Youth Embarrassed By U.S. Delegation at Climate Conference
, December 1, 2008 (ENS) - The U.S. climate delegation's "sidestepping and recalcitrance" in a news conference on the opening morning of the United Nations annual climate conference in Poznan was denounced by the international climate campaign 350.org and young people from the United States who are attending the meetings.
Lead U.S. negotiator, Ambassador Harlan Watson, representing the outgoing administration of President George W. Bush, dodged reporters' questions about whether or not the United States would commit to emissions targets or funding for developing countries to address global warming.
U.S. Ambassador Harlan Watson (Photo courtesy ENB)
"It's an embarrassment," said Jamie Henn, 350.org co-founder and a U.S. youth delegate. "With the election of Barack Obama we showed the world we were ready to commit to real action on climate change. All this lame-duck delegation is offering is more of the same."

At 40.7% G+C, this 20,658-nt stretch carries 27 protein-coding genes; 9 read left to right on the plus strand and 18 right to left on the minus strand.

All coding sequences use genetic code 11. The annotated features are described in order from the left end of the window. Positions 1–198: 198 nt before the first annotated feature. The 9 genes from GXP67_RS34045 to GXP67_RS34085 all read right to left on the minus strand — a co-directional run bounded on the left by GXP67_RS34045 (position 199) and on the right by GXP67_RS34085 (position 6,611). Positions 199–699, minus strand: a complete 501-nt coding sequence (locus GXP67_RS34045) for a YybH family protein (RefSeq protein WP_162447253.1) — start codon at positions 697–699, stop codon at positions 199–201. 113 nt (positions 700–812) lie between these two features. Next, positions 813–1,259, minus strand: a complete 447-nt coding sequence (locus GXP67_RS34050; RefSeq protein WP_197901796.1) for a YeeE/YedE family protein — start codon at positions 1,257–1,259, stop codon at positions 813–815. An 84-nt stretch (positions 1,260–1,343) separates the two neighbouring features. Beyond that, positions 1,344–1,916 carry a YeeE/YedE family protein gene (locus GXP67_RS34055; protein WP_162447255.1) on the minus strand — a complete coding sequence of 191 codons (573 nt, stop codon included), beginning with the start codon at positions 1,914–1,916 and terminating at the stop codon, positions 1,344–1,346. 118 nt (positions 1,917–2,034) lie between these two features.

Henn asked delegates from other countries to ignore the current U.S. delegation and focus on the next administration's commitments.
"Thanks in large part to the work of young people across the United States, President-elect Obama has committed the U.S. to 80 percent cuts in carbon by 2050," Henn said. "That's the type of serious action scientists are saying is necessary to stabilize atmospheric C02 at the safe upper limit of 350 parts per million."
The figure 350 in the organization's name is the safe upper limit of carbon dioxide, CO2, in the atmosphere in parts per million. Led by author Bill McKibben and a staff of young organizers from around the world, 350.org partners with more than 100 organizations to push for a strong international climate treaty that meets the 350 ppm target.
Twenty young people from the United States are attending the Poland climate meetings, representing every region of the country and youth organizations like the Energy Action Coalition and SustainUS.
"As youth representatives of the United States, we're working with other young people from around the world here in Poland," said Jeremy Osborn, a 24 year old from Connecticut. "It's time for our government to do the same. If we can all get along and work together, so can they."
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